Manchurian Candidate Remake Falls Just Shy of Being Great
- Thursday, July 29, 2004
Release Date: July 16, 2004
Rating: R (for violence and language)
Run Time: 135 min
Director: Jonathan Demme
Actors: Denzel Washington, Meryl Streep, Liev Schreiber, Kimberly Elise, Vera Farmiga, Jeffrey Wright, Dean Stockwell, Miguel Ferrer and Jon Voight
Army Major Bennett Marco (Denzel Washington) is having a bad day. First, he’s interrupted during his speech to the Boy Scouts. Then, the interloper turns out to be a soldier from Marco’s unit in the first Gulf War. Private Al Melvin (Jeffrey Wright) seems like he’s crazy, but Marco can actually relate. In fact, Melvin is having the same nightmares as Marco, complete with brainwashing and torture scenes. And, just like Marco, Melvin also doubts that the deadly firefight which led to a medal of honor for squad Sergeant Raymond Shaw (Liev Schreiber) actually took place. Yet, like Marco with his speeches, the whole country is talking about that medal.
When Marco learns that Shaw, the son of the powerful Senator Eleanor Shaw (Meryl Streep), has been selected as the next vice-presidential candidate, he tries to speak to him, but Shaw isn’t interested. It doesn’t help that Marco has been diagnosed with Gulf War Syndrome and seems to be suffering from post-traumatic stress disorder as well, making him into one very paranoid-sounding guy. Either way, Eleanor Shaw isn’t going to allow anyone – especially a mentally-ill army officer – to sabotage her dreams, or her relationship with her precious son.
It’s no small thing to remake a classic film that is considered almost flawless, but director Jonathan Demme rises to the task. His previous film, “The Truth About Charlie,” was good, although it is this film that will establish Demme as a true force in Hollywood. It deviates substantially from the 1962 version, but that’s certainly allowed. After all, every generation has a right to create their own adaptation of favorite films.
Like the original, Demme’s version has a clear political message. The first film satirized the McCarthy proceedings, revealing Shaw’s mother as a Communist agent who wanted her husband in the White House. This one, set against the backdrop of the Gulf War, focuses on Hollywood’s favorite antagonist – big corporations, especially like Manchurian Global, which is using mind control to place its chosen candidate in Washington. The only redeeming feature about this ultra-liberal message is the character of Senator Shaw, who goes by the nickname “Ellie,” is from New York, and looks, dresses, walks and talks exactly like a real senator from that state. In fact, I left the screening feeling very grateful that Senator Clinton has a daughter, not a son.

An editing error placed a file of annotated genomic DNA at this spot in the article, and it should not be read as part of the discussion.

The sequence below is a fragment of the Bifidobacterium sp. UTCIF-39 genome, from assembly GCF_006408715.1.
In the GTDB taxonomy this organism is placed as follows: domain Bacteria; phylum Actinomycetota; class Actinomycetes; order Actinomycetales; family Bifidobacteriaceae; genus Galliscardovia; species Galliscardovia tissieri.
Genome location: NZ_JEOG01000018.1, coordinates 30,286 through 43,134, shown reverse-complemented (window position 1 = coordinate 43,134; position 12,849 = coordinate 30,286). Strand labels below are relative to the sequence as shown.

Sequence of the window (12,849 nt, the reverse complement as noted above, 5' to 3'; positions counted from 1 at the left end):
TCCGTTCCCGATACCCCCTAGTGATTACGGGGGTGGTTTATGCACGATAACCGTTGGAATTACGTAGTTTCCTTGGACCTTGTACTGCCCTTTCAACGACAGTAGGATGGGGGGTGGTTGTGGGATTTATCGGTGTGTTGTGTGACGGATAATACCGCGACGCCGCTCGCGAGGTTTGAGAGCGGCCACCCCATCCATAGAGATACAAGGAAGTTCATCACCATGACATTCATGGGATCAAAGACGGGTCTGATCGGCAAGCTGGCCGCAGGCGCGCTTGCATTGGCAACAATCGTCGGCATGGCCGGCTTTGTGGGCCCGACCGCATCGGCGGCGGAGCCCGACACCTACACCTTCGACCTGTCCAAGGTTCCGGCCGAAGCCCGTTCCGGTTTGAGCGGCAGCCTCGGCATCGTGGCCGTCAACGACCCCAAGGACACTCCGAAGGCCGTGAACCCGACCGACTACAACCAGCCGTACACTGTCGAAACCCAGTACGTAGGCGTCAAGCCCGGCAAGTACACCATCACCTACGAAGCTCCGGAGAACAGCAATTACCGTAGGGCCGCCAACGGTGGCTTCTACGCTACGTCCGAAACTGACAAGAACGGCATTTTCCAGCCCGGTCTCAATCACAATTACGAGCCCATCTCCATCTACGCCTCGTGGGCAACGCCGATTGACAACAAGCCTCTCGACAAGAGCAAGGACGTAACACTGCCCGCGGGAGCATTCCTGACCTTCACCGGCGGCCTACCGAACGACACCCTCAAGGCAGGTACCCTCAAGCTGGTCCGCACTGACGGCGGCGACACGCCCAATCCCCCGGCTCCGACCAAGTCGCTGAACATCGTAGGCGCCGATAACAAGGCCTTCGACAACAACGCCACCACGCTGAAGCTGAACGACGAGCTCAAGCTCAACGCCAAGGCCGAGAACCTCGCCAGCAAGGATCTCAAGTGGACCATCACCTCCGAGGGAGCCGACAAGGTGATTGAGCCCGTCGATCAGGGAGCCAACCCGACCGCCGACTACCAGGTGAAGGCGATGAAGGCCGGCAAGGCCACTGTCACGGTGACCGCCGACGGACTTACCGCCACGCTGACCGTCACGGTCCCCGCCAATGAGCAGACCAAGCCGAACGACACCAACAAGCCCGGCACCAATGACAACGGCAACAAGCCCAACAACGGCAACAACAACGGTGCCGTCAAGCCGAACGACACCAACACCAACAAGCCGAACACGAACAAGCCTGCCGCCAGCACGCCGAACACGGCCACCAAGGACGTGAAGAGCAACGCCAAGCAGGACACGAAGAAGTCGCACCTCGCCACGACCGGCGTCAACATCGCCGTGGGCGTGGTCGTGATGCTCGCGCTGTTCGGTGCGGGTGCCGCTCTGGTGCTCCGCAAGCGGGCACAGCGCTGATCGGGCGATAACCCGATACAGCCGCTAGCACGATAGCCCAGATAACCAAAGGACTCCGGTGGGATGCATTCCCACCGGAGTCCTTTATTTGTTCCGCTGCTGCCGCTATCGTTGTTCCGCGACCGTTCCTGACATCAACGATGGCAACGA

As always, Washington does a bang-up job, different from though just as good as Frank Sinatra’s Major Marco. I fully expect another Oscar for him for this haunting, memorable performance. Streep, who is positively evil yet almost understandable, is also likely to see one. Shreiber is good, too – very good – but despite his clear incestuous relationship with Streep, has little chemistry with her. Also, unlike Lawrence Harvey, who was thoroughly unlikable in the first film, it’s hard to understand why voters would not want Shaw in the White House (save his mother). Instead of the creepy, cold Shaw directed by John Frankenheimer, Schreiber gives us a distant though charismatic character, which throws the film slightly off-kilter.
With these exceptions, “The Manchurian Candidate” is a good film that falls just shy of being great. Definitely not for children or anyone who abhors violence, it’s nevertheless an impressive effort that is sure to be remembered during award season.
- Drugs/Alcohol Content: Multiple scenes with alcohol (wine, beer, mixed drinks) and smoking.
- Language/Profanity: A handful of obscenities (including one f-word) and a few profanities.
- Sexual Content/Nudity: Implied incestuous relationship between adult son and mother, including edited kiss; offscreen nudity; several scenes with upper male nudity.
- Violence: Very graphic violence. A man suffocates another man; a man shoots another man in the head; a man bites another man, drawing blood; a man cuts himself to remove implanted object; a doctor performs illegal surgical procedure. Men are brainwashed with scientific contraptions that draw blood. Also shooting, fighting, bleeding and war violence that includes helicopter crashes, fires, machine gun fire, guns and situations of armed combat that lead to various injuries and multiple deaths.
Recently on Movies
Have something to say about this article? Leave your comment via Facebook below!
Listen to Your Favorite Pastors
Add Crosswalk.com content to your siteBrowse available content